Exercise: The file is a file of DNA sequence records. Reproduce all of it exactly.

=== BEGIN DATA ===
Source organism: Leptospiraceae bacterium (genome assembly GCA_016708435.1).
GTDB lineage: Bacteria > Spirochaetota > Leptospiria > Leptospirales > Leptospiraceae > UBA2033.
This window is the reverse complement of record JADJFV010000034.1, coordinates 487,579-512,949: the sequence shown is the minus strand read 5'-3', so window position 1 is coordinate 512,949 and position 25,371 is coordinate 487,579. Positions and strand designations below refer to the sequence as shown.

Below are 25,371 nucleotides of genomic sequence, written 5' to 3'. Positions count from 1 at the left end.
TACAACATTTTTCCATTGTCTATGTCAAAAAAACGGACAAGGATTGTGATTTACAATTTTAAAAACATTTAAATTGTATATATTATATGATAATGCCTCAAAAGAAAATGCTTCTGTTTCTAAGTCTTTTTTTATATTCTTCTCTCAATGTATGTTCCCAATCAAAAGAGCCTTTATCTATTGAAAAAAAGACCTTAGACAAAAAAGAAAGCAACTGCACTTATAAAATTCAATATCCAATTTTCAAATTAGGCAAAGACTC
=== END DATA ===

Source organism: Leptospiraceae bacterium (genome assembly GCA_016708435.1).
GTDB lineage: Bacteria > Spirochaetota > Leptospiria > Leptospirales > Leptospiraceae > UBA2033.
This window is the reverse complement of record JADJFV010000034.1, coordinates 487,579-512,949: the sequence shown is the minus strand read 5'-3', so window position 1 is coordinate 512,949 and position 25,371 is coordinate 487,579. Positions and strand designations below refer to the sequence as shown.

Below are 25,371 nucleotides of genomic sequence, written 5' to 3'. Positions count from 1 at the left end.
TACAACATTTTTCCATTGTCTATGTCAAAAAAACGGACAAGGATTGTGATTTACAATTTTAAAAACATTTAAATTGTATATATTATATGATAATGCCTCAAAAGAAAATGCTTCTGTTTCTAAGTCTTTTTTTATATTCTTCTCTCAATGTATGTTCCCAATCAAAAGAGCCTTTATCTATTGAAAAAAAGACCTTAGACAAAAAAGAAAGCAACTGCACTTATAAAATTCAATATCCAATTTTCAAATTAGGCAAAGACTC